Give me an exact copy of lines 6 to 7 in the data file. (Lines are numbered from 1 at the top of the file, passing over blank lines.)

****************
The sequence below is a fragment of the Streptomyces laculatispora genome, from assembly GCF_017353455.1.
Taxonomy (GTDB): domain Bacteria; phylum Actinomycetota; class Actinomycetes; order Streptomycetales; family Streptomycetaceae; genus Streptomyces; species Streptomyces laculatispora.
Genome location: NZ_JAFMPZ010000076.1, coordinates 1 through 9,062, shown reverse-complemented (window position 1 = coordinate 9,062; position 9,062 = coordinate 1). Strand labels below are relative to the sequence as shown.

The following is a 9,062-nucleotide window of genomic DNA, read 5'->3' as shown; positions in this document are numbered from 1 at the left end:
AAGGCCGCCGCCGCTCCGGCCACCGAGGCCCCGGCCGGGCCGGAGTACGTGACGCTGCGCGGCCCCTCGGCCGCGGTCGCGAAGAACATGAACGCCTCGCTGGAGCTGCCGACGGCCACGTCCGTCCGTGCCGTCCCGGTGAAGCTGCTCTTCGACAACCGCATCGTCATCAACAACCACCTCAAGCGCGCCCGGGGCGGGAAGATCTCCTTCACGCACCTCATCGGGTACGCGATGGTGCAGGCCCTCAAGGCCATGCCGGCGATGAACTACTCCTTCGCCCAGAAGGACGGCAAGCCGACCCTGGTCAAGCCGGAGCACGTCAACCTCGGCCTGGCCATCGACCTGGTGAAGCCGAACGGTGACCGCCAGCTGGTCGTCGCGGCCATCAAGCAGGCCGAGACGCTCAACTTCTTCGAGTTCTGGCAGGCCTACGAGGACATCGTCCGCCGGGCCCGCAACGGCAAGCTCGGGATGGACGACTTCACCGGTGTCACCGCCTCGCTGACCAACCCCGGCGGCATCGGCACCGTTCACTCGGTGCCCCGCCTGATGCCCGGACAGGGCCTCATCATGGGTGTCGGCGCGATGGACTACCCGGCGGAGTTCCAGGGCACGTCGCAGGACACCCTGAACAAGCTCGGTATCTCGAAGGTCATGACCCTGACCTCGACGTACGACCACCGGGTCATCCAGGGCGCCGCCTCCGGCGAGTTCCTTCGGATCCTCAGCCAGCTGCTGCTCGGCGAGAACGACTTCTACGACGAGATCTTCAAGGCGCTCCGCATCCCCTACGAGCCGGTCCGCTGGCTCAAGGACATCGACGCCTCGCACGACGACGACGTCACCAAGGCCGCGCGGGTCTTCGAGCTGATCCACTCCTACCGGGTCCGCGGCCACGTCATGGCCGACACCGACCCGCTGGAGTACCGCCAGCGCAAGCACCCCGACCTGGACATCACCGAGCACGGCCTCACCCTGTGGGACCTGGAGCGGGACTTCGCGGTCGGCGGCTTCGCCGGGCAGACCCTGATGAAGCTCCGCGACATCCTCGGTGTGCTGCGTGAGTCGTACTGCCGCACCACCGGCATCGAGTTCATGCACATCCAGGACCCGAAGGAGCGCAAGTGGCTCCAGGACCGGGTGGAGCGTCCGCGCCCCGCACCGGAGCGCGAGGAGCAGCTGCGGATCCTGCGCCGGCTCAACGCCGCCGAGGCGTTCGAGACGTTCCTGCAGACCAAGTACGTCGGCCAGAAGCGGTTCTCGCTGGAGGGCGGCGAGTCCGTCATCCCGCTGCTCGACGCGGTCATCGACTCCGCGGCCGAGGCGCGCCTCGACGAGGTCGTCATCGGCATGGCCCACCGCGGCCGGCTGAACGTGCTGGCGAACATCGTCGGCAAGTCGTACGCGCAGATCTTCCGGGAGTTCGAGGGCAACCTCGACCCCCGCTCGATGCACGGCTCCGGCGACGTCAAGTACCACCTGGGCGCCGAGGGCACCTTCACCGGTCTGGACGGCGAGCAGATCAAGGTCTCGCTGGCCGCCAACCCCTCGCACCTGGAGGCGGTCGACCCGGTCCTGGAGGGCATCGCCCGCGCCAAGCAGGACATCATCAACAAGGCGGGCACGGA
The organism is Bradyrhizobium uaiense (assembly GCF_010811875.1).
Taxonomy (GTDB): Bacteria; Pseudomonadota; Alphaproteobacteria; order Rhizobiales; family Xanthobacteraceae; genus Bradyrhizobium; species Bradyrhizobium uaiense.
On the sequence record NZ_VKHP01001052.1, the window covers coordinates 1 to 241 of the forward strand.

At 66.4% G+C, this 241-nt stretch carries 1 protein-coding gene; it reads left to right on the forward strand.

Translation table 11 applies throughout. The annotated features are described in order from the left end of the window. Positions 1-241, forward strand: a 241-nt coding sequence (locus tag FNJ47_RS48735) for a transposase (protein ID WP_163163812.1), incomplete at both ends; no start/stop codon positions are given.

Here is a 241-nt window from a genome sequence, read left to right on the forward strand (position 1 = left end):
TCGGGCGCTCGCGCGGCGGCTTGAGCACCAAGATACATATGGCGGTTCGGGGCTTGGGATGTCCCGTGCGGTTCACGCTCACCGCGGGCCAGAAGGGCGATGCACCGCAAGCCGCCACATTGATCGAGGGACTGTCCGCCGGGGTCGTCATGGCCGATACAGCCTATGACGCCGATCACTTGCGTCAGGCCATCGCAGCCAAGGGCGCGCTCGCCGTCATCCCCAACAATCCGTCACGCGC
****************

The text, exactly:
The organism is Bradyrhizobium uaiense (assembly GCF_010811875.1).
Taxonomy (GTDB): Bacteria; Pseudomonadota; Alphaproteobacteria; order Rhizobiales; family Xanthobacteraceae; genus Bradyrhizobium; species Bradyrhizobium uaiense.